For more from the archives see this week’s Tribunes here

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Real Galway flavour to intermediate club hurling battle in Birr



Date Published: 23-Jan-2013


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Athenry fail to take chances as they bow out of Junior Cup



Date Published: 29-Jan-2013

Athenry FC 1

Kilbarrack United 2

(After extra time)

For the second year in succession Athenry were done in extra time in the FAI Junior Cup as last season’s beaten finalist’s came from behind to snatch an excellent game in Moanbawn on Sunday afternoon.

On a heavy pitch that was only playable following extensive groundwork by club officials all morning, the home side were by far the better side in the opening half, but failed to take advantage of a number of opportunities that came their way.

An Alan O’Donovan penalty gave them a merited advantage just after the restart, but thereafter were on the back foot as Kilbarrack took over, but for all their pressing, the home rearguard were dealing comfortably with their forays.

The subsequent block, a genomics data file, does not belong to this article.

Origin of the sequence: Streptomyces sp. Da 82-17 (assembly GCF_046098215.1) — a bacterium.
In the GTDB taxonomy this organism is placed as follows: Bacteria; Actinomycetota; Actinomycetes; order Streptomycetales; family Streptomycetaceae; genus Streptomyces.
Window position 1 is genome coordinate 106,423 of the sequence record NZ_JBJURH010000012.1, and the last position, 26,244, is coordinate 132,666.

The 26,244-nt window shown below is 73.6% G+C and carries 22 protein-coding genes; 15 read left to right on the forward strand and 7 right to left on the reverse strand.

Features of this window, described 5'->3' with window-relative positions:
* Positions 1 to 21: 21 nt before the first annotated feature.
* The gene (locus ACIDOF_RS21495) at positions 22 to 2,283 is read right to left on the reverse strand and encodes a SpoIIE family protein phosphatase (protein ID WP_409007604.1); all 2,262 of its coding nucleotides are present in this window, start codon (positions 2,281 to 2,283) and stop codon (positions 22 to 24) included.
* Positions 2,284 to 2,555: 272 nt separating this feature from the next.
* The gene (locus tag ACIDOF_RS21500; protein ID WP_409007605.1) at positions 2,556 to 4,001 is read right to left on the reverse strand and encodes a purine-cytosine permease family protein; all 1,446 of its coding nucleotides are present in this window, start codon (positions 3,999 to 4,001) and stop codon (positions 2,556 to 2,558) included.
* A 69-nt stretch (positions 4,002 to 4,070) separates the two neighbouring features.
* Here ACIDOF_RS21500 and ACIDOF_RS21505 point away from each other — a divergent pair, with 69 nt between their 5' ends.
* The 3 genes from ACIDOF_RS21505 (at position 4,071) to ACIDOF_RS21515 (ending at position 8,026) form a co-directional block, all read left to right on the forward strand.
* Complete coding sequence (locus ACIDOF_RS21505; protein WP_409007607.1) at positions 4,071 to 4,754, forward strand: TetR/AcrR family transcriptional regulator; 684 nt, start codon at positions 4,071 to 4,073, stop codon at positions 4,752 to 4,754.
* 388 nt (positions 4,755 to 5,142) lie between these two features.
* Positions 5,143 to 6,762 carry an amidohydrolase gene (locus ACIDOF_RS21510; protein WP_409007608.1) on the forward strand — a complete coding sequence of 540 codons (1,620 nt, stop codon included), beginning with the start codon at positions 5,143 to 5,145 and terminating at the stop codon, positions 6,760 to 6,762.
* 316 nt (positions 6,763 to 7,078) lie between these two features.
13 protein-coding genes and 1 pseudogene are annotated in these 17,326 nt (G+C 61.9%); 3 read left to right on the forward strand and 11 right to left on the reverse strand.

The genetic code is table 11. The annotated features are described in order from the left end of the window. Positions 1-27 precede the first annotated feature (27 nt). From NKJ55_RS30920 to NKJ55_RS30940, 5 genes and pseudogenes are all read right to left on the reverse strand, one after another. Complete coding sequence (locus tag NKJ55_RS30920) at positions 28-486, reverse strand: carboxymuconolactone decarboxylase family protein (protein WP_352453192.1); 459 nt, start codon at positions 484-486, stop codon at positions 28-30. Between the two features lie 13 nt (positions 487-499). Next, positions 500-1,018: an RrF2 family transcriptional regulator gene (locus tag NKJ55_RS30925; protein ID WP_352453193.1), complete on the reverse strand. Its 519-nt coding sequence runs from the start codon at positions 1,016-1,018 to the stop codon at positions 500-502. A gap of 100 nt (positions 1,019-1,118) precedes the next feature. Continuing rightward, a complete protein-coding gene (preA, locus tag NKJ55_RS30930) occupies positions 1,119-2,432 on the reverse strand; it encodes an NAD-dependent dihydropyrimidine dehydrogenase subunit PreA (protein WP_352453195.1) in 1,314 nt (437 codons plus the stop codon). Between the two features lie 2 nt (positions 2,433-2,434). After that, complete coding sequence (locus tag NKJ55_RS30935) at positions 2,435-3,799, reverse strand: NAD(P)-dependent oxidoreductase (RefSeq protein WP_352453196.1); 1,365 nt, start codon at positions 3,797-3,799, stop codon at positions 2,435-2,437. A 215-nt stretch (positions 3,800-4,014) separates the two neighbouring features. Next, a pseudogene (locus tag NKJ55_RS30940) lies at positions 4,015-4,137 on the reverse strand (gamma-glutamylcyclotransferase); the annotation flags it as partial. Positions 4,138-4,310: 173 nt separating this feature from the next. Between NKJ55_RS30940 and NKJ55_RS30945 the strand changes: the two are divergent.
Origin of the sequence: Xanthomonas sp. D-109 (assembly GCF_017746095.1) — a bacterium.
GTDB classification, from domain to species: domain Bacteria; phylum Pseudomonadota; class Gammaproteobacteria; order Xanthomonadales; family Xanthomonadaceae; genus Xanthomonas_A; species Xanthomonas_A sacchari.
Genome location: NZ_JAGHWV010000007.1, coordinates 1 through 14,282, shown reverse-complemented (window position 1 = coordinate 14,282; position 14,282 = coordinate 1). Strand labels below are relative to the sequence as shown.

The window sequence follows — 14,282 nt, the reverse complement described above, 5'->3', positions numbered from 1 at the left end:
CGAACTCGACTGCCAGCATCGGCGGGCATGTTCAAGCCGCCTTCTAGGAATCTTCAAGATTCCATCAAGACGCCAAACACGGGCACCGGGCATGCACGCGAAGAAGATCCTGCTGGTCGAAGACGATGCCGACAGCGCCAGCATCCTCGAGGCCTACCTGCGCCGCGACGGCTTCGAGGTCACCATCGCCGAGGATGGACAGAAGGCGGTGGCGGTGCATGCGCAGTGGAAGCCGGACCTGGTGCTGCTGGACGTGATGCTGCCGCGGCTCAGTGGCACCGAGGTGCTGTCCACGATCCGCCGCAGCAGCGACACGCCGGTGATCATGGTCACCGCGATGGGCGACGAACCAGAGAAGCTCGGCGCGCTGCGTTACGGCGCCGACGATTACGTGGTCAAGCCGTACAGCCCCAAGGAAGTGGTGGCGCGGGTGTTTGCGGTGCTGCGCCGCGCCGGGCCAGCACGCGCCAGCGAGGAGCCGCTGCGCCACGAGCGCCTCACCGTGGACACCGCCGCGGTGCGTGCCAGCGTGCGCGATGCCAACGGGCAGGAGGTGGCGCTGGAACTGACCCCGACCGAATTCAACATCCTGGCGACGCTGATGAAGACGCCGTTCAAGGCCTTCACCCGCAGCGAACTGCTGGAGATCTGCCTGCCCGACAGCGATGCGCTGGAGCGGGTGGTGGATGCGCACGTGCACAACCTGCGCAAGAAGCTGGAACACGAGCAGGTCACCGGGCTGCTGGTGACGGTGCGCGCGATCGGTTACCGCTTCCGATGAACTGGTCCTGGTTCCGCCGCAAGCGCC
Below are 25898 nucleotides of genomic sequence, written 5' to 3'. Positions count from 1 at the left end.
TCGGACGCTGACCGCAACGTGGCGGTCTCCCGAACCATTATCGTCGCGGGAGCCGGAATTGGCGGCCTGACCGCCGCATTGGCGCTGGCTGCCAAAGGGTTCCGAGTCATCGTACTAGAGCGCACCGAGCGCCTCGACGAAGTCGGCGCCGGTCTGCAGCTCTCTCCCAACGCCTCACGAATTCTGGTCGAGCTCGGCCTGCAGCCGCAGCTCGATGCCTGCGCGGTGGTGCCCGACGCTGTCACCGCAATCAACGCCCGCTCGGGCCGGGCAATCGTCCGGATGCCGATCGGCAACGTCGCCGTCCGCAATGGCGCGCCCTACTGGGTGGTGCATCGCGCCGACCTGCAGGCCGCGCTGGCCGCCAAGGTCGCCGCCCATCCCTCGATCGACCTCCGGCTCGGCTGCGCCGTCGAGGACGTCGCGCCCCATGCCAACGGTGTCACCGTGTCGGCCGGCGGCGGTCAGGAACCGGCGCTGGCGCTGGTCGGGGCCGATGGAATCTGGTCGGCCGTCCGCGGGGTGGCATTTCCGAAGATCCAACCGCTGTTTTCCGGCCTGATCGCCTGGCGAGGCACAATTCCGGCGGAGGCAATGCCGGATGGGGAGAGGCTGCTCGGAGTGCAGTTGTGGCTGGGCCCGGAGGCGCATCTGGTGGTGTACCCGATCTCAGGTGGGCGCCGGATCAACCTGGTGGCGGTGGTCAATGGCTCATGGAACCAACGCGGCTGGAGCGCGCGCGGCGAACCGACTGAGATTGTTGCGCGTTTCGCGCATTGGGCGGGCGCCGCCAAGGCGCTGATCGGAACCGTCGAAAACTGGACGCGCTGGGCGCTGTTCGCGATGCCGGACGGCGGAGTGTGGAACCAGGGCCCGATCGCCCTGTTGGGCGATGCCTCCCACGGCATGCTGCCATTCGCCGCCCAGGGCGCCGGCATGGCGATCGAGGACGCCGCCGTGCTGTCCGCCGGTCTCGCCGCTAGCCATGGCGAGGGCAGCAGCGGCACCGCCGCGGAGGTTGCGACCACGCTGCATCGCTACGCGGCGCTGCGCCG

However they were struck a body blow just six minutes from time, as big striker Keith Kirwan was left all alone at the far post to head the equaliser and from that point on the Dubliners were the better side.

They started off the extra time in the ascendancy and enjoying all the momentum before striking for a good winning goal on 104 minutes. A strong bench allowed them to make some necessary changes and it was not a facility that was available to Athenry manager Gabriel Glavin.

With Gary Forde and Gary Delaney out through suspension following their sending off against OLBC in the previous round, and Seamie Crowe injured, it left their bench rather threadbare with just a number of young squad players available.

Playing with the aid of the slight incline and any wind advantage going, the home side had a Connor Cannon effort on target in the opening minute, while John Meleady was just over with a flick at the other end.

Meleady then tested Andrew Walsh who saved comfortably, before the goalkeeper pulled off a brilliant double save on 14 minutes.

Firstly he went full length to push away a Meleady shot and was then back on his feet to parry David Jackson’s close-range rebound.

For more, read this week’s Connacht Sentinel.